But quitting early pays off; kick the habit before 40 and the risk of premature death drops by 90 per cent (The Lancet, doi.org/jng). Do it before you're 30, and the risk is even lower at 97 per cent.
The findings, from a study which followed 1.3 million British women for an average of 12 years each, mirror results from a study of male smokers from 2004.
Men took up smoking en masse in the UK around 10 to 20 years earlier than women, encouraged by free cigarettes supplied to servicemen during the second world war. As a result, the effects on health in men who smoked have taken two decades longer to show up in women. "Whether men or women, smokers who stop before middle age will on average gain about 10 years of life," says Richard Peto of the University of Oxford, head of both studies.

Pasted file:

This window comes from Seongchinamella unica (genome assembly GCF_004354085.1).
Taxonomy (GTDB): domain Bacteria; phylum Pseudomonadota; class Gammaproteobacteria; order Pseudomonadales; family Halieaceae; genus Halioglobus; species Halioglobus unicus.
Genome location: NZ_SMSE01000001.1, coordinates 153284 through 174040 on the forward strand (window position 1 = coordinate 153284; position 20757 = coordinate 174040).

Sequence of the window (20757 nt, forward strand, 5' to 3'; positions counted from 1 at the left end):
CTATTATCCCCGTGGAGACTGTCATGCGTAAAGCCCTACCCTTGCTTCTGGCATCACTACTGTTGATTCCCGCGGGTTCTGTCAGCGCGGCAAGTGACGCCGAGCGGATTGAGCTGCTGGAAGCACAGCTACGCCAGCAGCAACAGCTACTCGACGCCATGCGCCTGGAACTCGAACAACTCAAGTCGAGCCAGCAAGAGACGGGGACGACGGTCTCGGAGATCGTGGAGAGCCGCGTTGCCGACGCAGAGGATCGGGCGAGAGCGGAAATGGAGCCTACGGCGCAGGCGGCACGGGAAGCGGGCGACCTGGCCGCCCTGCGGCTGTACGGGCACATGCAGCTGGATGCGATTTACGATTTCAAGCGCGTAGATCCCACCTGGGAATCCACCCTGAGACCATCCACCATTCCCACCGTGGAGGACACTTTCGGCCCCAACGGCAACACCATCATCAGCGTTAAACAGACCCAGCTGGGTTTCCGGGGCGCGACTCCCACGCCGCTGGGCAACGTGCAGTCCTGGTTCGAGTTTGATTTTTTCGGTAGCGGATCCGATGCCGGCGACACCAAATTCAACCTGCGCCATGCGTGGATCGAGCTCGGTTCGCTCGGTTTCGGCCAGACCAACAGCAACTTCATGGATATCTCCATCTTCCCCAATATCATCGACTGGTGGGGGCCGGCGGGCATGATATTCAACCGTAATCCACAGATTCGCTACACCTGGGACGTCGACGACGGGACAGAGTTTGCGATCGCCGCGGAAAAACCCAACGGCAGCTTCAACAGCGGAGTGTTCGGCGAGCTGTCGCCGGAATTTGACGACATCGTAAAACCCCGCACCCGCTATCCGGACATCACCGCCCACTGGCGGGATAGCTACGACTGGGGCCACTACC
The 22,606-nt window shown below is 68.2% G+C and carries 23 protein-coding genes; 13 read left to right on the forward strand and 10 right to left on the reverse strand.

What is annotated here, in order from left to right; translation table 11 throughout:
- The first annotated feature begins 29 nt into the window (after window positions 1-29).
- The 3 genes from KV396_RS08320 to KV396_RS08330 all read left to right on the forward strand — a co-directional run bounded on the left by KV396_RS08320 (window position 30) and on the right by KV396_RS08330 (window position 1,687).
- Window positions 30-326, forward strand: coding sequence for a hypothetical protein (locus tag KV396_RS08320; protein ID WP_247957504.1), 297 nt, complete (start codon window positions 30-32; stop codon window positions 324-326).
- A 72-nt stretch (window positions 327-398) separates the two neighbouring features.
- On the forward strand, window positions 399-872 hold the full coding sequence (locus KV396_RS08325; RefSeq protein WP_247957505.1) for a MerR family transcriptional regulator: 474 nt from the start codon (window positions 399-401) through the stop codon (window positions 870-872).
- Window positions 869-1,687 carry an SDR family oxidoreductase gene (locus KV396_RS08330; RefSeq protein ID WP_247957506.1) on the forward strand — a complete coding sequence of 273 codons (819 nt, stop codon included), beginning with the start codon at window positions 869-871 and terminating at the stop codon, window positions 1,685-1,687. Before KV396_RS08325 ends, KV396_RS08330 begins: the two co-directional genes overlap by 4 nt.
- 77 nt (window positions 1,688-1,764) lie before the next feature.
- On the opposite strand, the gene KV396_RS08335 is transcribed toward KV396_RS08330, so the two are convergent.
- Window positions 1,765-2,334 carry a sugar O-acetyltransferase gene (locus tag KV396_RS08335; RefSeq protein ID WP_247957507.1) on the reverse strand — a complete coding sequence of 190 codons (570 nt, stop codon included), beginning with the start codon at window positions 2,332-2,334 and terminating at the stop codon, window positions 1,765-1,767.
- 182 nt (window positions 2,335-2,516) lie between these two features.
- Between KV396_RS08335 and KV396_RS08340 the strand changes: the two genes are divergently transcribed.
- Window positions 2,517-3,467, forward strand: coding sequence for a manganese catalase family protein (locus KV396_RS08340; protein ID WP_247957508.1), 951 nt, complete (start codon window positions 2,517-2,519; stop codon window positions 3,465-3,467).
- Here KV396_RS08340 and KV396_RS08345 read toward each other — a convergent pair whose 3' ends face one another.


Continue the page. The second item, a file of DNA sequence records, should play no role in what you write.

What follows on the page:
Meanwhile, the health benefits of legislation banning smoking at work, and in restaurants continue to accumulate.
A study in the Archives of Internal Medicine revealed that in one Minnesota county, heart attacks dropped by a third 18 months after the introduction of anti-smoking laws.
Further, a review in Circulation of 45 studies covering 33 smoke-free laws around the world found that the number of people taken into hospital because of lung diseases dropped by almost a quarter and far fewer are being admitted after heart attacks and strokes since anti-smoking laws came into force.
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